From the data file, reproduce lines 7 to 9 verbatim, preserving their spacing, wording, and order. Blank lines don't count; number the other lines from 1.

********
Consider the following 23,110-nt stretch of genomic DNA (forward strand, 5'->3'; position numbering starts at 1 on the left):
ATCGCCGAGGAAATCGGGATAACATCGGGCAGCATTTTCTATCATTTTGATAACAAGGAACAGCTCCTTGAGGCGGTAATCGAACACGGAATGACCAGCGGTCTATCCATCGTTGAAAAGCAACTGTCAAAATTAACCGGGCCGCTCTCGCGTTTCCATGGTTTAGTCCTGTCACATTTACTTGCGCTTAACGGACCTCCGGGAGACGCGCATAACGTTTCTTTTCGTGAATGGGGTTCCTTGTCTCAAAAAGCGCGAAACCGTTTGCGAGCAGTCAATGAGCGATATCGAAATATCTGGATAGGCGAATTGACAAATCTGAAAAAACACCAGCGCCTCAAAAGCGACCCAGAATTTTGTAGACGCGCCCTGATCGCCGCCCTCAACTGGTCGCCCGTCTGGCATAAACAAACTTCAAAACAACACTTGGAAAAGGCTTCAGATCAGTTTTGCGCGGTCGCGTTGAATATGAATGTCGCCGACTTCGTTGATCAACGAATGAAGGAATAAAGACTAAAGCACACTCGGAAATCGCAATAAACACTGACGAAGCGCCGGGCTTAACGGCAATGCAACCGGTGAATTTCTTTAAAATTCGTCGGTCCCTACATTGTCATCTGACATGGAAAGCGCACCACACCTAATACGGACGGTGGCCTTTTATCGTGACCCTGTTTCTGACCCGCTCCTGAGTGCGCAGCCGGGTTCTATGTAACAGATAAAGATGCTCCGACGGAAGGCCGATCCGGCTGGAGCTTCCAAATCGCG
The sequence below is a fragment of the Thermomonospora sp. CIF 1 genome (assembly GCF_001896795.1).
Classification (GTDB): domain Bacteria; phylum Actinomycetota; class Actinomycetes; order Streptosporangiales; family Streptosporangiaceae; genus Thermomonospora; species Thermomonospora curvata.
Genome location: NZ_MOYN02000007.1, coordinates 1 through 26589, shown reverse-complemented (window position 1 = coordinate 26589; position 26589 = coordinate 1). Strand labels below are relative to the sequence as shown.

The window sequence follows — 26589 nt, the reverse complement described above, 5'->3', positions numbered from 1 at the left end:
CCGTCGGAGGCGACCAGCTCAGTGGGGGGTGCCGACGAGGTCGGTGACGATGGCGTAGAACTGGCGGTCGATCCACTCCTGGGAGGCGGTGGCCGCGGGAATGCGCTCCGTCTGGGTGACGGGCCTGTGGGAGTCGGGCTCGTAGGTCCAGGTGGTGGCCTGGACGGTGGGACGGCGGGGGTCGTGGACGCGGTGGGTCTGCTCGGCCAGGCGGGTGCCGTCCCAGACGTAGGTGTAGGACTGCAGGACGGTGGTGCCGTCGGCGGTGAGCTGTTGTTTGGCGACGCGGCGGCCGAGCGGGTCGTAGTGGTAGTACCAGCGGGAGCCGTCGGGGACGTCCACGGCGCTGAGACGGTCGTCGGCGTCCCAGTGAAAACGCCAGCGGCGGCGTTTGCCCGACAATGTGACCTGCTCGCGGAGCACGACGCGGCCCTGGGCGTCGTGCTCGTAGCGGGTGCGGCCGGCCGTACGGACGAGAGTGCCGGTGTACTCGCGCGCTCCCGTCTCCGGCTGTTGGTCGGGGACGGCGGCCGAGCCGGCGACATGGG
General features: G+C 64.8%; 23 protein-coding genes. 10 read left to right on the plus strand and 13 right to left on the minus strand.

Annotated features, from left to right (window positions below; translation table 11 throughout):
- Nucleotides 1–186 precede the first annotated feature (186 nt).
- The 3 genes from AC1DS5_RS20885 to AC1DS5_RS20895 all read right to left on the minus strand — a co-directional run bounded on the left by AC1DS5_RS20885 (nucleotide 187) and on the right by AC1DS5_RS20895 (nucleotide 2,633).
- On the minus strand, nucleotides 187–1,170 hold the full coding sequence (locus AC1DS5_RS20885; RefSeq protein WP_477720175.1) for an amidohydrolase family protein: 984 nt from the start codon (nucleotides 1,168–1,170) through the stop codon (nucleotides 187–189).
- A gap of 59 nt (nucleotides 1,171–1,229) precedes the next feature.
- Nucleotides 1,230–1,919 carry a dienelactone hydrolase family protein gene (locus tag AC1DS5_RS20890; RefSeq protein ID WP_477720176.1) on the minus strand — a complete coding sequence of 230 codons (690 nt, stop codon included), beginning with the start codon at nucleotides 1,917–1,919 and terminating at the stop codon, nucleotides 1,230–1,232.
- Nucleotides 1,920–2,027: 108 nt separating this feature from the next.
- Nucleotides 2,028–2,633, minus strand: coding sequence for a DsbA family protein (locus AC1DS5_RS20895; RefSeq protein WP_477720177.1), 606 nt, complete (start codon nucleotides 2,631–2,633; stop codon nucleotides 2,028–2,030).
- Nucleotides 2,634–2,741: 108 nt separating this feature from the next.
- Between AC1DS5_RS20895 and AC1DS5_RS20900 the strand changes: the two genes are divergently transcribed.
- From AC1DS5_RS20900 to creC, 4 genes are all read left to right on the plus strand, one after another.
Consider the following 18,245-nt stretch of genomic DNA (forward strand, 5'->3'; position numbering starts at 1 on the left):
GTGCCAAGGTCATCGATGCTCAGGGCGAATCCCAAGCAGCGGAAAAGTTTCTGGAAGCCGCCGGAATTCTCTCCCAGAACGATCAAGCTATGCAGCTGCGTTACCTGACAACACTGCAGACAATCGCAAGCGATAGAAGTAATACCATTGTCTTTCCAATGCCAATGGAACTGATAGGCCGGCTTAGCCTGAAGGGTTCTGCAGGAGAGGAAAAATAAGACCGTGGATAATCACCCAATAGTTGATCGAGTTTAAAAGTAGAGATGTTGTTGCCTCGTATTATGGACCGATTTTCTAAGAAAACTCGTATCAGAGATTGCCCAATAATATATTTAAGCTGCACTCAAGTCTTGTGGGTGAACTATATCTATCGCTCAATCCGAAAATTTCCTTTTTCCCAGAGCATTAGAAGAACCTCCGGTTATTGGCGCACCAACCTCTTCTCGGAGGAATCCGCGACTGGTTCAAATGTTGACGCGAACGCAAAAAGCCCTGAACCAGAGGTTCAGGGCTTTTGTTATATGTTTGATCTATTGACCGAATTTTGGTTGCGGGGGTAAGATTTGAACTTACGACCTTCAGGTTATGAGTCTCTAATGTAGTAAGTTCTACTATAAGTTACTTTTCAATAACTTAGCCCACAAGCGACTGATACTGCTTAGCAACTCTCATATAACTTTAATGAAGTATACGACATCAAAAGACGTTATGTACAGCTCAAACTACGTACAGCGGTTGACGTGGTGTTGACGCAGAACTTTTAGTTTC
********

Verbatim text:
CCGTCGGAGGCGACCAGCTCAGTGGGGGGTGCCGACGAGGTCGGTGACGATGGCGTAGAACTGGCGGTCGATCCACTCCTGGGAGGCGGTGGCCGCGGGAATGCGCTCCGTCTGGGTGACGGGCCTGTGGGAGTCGGGCTCGTAGGTCCAGGTGGTGGCCTGGACGGTGGGACGGCGGGGGTCGTGGACGCGGTGGGTCTGCTCGGCCAGGCGGGTGCCGTCCCAGACGTAGGTGTAGGACTGCAGGACGGTGGTGCCGTCGGCGGTGAGCTGTTGTTTGGCGACGCGGCGGCCGAGCGGGTCGTAGTGGTAGTACCAGCGGGAGCCGTCGGGGACGTCCACGGCGCTGAGACGGTCGTCGGCGTCCCAGTGAAAACGCCAGCGGCGGCGTTTGCCCGACAATGTGACCTGCTCGCGGAGCACGACGCGGCCCTGGGCGTCGTGCTCGTAGCGGGTGCGGCCGGCCGTACGGACGAGAGTGCCGGTGTACTCGCGCGCTCCCGTCTCCGGCTGTTGGTCGGGGACGGCGGCCGAGCCGGCGACATGGG
General features: G+C 64.8%; 23 protein-coding genes. 10 read left to right on the plus strand and 13 right to left on the minus strand.

Annotated features, from left to right (window positions below; translation table 11 throughout):